It’s one thing to name Calgary is the Cultural Capital of Canada in 2012, but another thing to make it real. Calgary’s official Cultural Ambassadors are all over it – demonstrating on a daily basis what our Cultural Capital title really means. C.I.A rounded up four Cultural Ambassadors – Mike Bowerman, Miguel Cortines, Ben Reed, and Stewart McDonough – to get their perspectives on culture and find out what they’ve been up to around town.
C.I.A.: How are you involved in culture in Calgary?
Mike Bowerman: Over the past three years I have been active in supporting the cultural shift to social and environmental values that is taking place in Calgary and Alberta. I’ve done this through networking and events like Innovation Exchange that connect people who are committed to improving Calgary for everyone. Participating in this community building with so many others has been fun and rewarding. Recently, this work has extended to include plans for a physical space for this same community of change-makers. I see these social and environmental values as deeply woven into culture, and see them shifting locally from a subculture to the mainstream.
Miguel Cortines: I have been involved in diverse cultural activities with the Mexican Canadian community in Calgary. Particularly, I have been involved in the organization of “EL GRITO” Mexican Independence Day Celebration since 2005. I was part of the Organizing Committee, responsible for the first time representation of Mexico at the Calgary Stampede Parade, where the Mexican float won the first prize as best entry in the cultural section. I am also working with our Board of Directors at Casa Mexico in developing our vision to create a Cultural & Entrepreneurial Centre representative of Mexico and the Americas Region.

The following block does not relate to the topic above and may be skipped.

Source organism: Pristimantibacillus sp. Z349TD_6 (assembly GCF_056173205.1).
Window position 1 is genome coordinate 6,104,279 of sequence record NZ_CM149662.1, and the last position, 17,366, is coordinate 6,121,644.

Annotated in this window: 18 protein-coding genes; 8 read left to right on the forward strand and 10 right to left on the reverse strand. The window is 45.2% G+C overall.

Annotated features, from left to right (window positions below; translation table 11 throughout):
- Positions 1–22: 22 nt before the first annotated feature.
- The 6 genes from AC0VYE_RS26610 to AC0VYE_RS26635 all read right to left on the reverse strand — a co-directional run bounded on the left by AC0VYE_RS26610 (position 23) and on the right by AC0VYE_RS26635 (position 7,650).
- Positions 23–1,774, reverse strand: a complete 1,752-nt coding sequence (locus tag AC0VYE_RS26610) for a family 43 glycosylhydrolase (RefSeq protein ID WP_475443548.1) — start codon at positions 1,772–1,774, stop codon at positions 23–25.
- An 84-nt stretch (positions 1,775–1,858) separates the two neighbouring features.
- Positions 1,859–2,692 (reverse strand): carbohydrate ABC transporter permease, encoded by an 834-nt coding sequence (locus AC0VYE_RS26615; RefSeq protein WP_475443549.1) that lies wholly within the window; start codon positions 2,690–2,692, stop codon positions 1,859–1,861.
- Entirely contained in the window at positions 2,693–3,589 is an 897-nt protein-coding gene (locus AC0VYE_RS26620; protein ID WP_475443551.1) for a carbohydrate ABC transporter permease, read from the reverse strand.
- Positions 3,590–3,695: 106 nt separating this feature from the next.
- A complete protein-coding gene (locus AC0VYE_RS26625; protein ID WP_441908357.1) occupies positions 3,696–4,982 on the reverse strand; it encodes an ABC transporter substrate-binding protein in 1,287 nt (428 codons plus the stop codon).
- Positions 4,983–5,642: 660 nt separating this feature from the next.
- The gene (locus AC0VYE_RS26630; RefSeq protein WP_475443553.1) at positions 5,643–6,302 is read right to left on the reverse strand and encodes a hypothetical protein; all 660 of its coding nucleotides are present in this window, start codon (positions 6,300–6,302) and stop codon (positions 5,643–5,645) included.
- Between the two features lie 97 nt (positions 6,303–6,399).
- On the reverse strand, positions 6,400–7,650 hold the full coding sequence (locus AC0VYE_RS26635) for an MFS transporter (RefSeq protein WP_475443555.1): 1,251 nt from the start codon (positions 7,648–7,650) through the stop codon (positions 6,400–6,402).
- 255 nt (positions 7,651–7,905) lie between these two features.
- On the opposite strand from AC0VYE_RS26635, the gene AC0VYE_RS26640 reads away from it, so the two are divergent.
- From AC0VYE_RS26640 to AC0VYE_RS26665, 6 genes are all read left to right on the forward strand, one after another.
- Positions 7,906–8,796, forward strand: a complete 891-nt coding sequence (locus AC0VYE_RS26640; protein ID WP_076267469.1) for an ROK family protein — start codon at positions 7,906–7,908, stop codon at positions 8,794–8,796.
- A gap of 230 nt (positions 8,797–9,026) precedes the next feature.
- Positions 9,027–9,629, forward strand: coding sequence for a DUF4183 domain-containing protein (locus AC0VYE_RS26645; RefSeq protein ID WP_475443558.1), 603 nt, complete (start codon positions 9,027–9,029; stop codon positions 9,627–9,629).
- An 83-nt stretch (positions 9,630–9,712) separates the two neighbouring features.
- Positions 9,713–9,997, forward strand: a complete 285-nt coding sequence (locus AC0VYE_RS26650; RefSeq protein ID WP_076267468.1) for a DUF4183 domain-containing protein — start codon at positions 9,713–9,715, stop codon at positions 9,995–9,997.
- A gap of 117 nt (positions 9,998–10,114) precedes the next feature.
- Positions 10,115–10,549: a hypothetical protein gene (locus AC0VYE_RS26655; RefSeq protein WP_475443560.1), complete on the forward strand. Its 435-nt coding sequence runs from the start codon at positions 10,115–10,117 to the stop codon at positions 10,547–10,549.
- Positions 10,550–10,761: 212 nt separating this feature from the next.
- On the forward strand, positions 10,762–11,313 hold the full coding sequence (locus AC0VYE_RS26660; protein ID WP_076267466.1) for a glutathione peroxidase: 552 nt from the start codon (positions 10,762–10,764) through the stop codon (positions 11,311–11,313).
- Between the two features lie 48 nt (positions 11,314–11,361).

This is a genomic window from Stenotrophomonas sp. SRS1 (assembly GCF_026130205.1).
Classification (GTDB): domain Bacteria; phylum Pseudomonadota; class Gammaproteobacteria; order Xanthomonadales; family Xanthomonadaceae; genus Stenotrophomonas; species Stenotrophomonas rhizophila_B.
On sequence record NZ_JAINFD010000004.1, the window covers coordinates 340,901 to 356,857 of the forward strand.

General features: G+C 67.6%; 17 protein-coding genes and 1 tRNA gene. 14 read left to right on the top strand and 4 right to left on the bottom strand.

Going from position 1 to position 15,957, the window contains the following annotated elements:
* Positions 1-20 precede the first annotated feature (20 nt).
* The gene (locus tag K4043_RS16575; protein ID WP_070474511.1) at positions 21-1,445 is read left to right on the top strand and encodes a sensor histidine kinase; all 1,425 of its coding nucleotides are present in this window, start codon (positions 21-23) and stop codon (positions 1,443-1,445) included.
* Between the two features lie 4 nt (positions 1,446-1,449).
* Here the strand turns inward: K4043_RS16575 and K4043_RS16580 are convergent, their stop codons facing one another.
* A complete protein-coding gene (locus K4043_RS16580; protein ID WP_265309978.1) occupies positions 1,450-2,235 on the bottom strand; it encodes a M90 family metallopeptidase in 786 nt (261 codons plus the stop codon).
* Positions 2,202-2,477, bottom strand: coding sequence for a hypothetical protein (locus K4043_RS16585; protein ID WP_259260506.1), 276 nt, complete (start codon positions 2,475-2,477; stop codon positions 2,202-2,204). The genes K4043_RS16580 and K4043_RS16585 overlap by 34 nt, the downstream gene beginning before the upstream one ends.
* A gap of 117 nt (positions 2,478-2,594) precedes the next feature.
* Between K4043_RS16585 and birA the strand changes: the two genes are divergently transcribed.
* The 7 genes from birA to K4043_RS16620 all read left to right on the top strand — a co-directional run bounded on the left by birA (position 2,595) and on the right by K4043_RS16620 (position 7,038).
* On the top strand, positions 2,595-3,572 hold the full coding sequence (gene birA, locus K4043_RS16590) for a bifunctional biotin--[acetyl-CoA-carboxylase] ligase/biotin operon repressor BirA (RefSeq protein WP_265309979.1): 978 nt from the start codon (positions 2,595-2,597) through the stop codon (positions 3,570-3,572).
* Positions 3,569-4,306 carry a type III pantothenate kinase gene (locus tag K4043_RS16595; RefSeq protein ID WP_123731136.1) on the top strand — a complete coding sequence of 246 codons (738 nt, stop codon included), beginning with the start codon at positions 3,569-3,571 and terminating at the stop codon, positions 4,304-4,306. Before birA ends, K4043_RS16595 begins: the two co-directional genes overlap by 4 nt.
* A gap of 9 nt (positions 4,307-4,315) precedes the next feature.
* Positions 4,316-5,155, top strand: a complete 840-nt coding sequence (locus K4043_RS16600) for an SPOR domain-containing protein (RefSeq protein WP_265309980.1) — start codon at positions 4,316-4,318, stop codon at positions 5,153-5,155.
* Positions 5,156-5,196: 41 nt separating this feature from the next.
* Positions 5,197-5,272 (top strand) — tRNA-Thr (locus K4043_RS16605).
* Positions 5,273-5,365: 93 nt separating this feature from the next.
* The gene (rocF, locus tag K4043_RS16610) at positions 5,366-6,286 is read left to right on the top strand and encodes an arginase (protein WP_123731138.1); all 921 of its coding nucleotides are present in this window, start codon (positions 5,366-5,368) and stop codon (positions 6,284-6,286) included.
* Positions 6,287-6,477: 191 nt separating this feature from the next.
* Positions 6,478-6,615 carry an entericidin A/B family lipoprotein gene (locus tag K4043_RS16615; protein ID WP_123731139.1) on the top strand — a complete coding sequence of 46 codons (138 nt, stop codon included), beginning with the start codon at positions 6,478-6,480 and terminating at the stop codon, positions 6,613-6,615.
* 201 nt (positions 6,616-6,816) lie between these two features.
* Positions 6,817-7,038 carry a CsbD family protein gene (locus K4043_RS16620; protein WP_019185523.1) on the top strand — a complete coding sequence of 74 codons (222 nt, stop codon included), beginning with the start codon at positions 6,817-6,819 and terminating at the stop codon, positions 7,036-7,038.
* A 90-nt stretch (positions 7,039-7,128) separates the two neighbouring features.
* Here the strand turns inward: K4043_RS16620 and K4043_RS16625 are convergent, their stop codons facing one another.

Ben Reed: I am a torch bearer for curiosity and innovation – hoping to inspire collaborative initiatives wherever I go. From Protospace to the Western Canadian Robotics Society to EpicYYC, I use my nerd power to challenge Calgary’s citizens in technical and artistic feats while cross-pollinating disciplines to achieve amazing results. I current work in the Applied Research Department at SAIT mentoring students & implementing new and theoretical technologies in hopes that one day we can be known as the MIT of Canada.
Stewart McDonough: I help promote Calgary’s culture through our work at Tourism Calgary. I partake in the city’s culture with my young family. And I contribute to culture through volunteer projects: Timeraiser and TEDxYYC.
C.I.A.: From your perspective, what makes Calgary the Cultural Capital of Canada?
Mike Bowerman: Calgary has grown in so many ways in recent years and I think it is the rate of growth that makes us the Cultural Capital of Canada. Our summers are now filled with festivals and street fairs that are getting better every year, we have an increasingly vibrant music scene thanks to Folk Fest and Sled Island, we are seeing new restaurants and bars opening continually, and we have an amazing outdoor culture as well – not just the parks, path system and hiking, but even outdoor theater like Shakespeare in the Park.